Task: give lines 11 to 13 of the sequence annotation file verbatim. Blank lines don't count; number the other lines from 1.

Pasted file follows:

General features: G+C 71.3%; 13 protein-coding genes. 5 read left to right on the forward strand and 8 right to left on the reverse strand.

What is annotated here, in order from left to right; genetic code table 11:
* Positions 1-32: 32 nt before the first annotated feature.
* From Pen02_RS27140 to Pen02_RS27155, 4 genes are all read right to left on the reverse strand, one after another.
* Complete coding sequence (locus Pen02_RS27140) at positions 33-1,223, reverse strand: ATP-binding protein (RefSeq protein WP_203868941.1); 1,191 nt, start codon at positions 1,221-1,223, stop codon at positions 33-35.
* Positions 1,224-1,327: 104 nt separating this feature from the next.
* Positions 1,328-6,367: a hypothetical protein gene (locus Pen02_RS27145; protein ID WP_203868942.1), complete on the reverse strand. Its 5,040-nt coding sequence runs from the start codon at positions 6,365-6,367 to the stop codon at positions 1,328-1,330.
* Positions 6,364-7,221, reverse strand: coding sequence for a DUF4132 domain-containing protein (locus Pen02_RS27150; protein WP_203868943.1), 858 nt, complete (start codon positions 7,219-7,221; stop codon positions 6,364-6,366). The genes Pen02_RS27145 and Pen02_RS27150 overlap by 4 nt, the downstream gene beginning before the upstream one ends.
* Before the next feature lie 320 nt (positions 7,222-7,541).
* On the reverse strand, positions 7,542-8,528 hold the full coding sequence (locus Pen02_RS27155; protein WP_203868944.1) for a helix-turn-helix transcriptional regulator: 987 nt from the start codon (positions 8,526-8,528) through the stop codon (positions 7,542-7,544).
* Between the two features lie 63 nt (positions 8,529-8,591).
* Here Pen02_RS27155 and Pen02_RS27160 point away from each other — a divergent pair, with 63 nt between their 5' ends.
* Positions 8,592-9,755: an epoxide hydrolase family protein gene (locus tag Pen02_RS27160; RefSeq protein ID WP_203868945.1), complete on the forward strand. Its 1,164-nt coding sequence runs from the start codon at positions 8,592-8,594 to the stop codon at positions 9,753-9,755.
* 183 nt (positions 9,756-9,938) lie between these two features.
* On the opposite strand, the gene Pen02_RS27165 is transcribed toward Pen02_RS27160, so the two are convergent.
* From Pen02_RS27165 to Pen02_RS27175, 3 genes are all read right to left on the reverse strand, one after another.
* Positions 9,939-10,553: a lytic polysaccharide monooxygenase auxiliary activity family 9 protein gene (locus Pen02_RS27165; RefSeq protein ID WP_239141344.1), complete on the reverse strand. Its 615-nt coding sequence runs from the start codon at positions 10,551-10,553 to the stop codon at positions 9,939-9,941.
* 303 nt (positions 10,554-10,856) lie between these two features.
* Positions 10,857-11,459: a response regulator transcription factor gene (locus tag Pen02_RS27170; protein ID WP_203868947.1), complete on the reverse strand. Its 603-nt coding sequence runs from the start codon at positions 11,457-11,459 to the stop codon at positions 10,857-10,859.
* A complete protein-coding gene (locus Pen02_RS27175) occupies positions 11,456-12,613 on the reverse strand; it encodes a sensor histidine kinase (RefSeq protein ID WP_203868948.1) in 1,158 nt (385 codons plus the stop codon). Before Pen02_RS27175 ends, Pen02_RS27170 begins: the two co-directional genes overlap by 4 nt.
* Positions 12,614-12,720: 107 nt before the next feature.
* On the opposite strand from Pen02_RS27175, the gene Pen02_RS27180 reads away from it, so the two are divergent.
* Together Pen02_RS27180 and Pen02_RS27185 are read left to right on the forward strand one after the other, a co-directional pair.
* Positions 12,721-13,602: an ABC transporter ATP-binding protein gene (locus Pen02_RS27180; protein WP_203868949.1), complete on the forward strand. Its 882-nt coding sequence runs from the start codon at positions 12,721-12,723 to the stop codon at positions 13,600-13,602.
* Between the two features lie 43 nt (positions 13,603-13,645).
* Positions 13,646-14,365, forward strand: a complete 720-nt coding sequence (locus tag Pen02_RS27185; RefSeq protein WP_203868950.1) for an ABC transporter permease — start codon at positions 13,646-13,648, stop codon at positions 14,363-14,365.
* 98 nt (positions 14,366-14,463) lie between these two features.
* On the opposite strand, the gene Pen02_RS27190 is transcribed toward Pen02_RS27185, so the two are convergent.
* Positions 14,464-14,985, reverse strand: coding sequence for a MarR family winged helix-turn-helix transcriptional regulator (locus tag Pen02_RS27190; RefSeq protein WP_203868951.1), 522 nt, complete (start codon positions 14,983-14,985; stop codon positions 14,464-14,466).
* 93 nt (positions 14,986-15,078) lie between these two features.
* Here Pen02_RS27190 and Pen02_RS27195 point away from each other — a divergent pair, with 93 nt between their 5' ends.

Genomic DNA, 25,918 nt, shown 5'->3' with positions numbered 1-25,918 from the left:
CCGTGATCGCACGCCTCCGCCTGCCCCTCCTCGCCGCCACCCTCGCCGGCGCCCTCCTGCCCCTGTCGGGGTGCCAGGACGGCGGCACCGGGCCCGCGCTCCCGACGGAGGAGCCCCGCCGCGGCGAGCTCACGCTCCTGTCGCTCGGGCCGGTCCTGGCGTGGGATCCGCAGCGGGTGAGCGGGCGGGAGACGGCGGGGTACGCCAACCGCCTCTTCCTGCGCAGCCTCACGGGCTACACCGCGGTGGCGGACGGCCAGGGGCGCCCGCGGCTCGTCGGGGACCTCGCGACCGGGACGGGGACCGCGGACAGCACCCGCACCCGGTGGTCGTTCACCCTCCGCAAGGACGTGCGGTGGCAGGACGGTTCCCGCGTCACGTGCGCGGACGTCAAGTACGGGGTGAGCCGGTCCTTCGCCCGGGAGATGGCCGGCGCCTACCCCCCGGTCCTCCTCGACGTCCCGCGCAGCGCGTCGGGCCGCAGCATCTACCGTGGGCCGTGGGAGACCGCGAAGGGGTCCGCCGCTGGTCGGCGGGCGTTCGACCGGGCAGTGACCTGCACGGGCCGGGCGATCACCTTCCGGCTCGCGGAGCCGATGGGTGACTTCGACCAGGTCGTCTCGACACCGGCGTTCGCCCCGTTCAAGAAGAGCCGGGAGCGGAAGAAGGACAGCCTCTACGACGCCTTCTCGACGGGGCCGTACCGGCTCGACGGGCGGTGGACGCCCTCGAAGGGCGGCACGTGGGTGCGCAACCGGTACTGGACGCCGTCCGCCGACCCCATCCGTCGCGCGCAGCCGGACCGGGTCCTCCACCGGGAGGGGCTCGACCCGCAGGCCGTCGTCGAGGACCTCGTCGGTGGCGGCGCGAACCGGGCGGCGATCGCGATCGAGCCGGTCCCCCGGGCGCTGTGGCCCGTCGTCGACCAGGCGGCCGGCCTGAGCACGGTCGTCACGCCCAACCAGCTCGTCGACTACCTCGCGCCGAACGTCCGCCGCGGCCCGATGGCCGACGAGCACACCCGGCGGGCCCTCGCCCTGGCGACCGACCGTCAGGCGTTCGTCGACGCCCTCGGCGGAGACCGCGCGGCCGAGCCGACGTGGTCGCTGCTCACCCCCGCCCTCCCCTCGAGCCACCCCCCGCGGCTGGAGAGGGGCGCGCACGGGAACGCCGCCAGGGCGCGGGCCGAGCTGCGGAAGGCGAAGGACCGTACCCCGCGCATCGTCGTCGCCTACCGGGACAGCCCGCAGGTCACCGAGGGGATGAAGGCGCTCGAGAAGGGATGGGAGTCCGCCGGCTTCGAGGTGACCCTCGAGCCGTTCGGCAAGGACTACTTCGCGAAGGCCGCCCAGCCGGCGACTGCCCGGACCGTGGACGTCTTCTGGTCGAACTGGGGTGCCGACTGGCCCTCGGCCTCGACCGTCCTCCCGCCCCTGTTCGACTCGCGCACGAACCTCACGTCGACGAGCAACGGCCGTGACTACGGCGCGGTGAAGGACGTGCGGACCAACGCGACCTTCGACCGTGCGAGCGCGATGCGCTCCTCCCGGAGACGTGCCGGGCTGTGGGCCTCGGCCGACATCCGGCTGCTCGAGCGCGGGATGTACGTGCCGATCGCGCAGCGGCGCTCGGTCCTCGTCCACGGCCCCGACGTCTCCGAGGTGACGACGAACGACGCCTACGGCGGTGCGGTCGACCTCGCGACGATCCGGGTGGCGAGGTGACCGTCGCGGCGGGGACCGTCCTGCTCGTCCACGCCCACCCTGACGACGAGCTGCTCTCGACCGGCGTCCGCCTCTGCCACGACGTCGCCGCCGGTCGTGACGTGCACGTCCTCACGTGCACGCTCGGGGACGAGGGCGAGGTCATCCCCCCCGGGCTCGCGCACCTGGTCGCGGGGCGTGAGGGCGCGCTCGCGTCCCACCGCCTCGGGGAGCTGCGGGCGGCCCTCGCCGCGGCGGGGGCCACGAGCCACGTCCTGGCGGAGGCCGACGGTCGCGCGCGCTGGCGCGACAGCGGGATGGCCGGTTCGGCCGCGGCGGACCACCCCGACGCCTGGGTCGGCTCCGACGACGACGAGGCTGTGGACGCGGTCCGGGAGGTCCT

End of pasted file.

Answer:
* Between the two features lie 63 nt (positions 8,529-8,591).
* Here Pen02_RS27155 and Pen02_RS27160 point away from each other — a divergent pair, with 63 nt between their 5' ends.
* Positions 8,592-9,755: an epoxide hydrolase family protein gene (locus tag Pen02_RS27160; RefSeq protein ID WP_203868945.1), complete on the forward strand. Its 1,164-nt coding sequence runs from the start codon at positions 8,592-8,594 to the stop codon at positions 9,753-9,755.